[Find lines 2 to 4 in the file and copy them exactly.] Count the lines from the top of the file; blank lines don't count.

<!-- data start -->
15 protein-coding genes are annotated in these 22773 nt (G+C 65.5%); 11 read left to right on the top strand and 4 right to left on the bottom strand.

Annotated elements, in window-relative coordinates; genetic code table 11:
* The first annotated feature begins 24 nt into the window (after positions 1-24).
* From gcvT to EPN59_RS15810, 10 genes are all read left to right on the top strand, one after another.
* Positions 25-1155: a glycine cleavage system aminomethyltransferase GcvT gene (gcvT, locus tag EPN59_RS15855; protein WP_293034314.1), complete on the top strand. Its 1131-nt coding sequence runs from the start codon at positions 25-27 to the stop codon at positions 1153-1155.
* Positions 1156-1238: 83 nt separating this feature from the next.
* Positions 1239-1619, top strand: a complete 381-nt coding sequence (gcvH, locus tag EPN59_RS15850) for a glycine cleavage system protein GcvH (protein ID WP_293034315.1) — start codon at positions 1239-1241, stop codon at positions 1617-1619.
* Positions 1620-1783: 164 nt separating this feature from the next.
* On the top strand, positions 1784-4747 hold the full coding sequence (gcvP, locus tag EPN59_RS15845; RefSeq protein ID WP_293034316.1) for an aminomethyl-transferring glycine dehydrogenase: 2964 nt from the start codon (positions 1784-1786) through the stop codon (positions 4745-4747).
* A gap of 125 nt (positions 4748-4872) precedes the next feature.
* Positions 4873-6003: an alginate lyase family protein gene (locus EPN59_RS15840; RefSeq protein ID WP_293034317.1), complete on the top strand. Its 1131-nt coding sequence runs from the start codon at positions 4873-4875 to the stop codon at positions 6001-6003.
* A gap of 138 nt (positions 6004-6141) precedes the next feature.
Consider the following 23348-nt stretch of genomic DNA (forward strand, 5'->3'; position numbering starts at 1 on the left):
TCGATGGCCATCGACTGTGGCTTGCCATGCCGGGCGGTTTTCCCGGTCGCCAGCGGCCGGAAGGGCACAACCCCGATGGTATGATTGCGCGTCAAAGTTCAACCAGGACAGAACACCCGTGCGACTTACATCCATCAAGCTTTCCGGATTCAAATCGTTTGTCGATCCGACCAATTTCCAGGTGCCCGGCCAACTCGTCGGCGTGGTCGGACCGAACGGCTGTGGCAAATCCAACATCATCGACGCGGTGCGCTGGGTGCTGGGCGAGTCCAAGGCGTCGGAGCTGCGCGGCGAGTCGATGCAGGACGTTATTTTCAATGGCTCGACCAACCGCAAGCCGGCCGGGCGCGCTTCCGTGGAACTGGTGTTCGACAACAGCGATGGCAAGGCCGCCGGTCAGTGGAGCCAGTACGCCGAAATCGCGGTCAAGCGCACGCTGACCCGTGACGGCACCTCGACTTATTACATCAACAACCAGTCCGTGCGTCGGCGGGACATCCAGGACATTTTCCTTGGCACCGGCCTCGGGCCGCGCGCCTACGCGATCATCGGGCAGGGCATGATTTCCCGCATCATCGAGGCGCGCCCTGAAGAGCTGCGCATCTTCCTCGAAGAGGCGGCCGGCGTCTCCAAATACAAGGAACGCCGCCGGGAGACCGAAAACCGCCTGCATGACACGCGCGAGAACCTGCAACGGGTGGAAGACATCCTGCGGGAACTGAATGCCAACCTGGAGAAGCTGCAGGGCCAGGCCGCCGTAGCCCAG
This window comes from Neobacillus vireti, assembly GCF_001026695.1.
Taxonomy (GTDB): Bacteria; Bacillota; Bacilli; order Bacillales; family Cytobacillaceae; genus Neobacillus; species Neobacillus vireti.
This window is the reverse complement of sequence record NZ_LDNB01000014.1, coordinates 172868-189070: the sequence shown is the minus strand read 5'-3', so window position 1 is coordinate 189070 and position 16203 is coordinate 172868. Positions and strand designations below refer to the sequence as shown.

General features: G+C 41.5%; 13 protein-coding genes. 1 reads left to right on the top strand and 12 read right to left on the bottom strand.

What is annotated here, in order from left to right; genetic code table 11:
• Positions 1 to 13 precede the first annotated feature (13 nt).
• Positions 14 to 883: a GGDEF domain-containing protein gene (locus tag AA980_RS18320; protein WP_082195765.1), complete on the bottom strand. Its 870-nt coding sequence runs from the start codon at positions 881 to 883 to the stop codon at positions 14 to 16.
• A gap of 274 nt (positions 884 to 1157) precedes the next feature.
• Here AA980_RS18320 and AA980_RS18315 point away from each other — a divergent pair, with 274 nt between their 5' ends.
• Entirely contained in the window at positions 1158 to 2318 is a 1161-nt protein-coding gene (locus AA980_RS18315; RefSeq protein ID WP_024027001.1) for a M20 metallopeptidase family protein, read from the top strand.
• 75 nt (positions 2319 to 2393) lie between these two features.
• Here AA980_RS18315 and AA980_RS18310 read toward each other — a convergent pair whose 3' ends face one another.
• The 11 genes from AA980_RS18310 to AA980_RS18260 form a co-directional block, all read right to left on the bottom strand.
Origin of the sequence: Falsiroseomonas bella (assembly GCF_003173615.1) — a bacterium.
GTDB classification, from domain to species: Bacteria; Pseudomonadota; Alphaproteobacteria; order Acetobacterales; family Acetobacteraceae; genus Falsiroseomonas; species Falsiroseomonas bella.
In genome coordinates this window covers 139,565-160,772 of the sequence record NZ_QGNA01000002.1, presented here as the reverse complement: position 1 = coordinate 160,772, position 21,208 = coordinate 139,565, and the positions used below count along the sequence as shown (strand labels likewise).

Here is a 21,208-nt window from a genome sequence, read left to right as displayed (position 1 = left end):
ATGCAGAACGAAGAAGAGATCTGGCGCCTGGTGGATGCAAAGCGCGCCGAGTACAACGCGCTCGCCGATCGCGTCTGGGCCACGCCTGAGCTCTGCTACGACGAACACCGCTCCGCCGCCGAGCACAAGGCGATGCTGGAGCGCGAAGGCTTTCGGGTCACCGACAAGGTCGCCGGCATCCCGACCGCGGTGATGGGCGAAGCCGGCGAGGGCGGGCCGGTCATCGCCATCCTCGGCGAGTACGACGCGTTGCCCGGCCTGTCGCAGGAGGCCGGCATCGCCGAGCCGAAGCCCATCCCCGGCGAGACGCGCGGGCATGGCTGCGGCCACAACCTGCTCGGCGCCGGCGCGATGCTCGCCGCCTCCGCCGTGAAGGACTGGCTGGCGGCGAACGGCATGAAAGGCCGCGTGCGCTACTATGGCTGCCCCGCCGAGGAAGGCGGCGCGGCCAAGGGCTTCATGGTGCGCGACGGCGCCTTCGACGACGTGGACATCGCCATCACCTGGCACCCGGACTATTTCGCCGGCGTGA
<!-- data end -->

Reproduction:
Annotated elements, in window-relative coordinates; genetic code table 11:
* The first annotated feature begins 24 nt into the window (after positions 1-24).
* From gcvT to EPN59_RS15810, 10 genes are all read left to right on the top strand, one after another.